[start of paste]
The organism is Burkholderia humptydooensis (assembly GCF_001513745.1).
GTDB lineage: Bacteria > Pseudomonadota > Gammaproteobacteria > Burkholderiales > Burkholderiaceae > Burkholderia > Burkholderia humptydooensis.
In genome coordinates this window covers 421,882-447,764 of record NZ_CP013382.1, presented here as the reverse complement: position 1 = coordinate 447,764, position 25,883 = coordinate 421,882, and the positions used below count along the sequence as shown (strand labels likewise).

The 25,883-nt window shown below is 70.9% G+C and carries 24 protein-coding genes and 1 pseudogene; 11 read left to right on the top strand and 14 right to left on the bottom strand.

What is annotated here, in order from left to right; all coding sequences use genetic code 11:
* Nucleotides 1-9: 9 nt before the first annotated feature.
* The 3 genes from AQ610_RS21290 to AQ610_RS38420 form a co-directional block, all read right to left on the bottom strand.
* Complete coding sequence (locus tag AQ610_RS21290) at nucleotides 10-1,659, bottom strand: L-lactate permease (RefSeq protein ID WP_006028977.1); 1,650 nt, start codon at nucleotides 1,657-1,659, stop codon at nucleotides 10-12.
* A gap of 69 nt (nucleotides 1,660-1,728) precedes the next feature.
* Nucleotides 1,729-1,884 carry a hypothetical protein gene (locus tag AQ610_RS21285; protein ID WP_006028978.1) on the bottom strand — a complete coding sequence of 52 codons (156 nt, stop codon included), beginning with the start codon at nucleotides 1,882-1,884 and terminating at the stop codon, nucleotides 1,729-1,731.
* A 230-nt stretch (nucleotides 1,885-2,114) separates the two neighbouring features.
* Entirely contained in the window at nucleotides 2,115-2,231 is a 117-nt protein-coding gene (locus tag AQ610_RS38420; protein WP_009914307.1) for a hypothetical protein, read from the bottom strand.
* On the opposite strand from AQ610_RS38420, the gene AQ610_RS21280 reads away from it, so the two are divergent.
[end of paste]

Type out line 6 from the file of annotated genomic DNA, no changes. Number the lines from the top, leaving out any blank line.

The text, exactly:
* Nucleotides 1-9: 9 nt before the first annotated feature.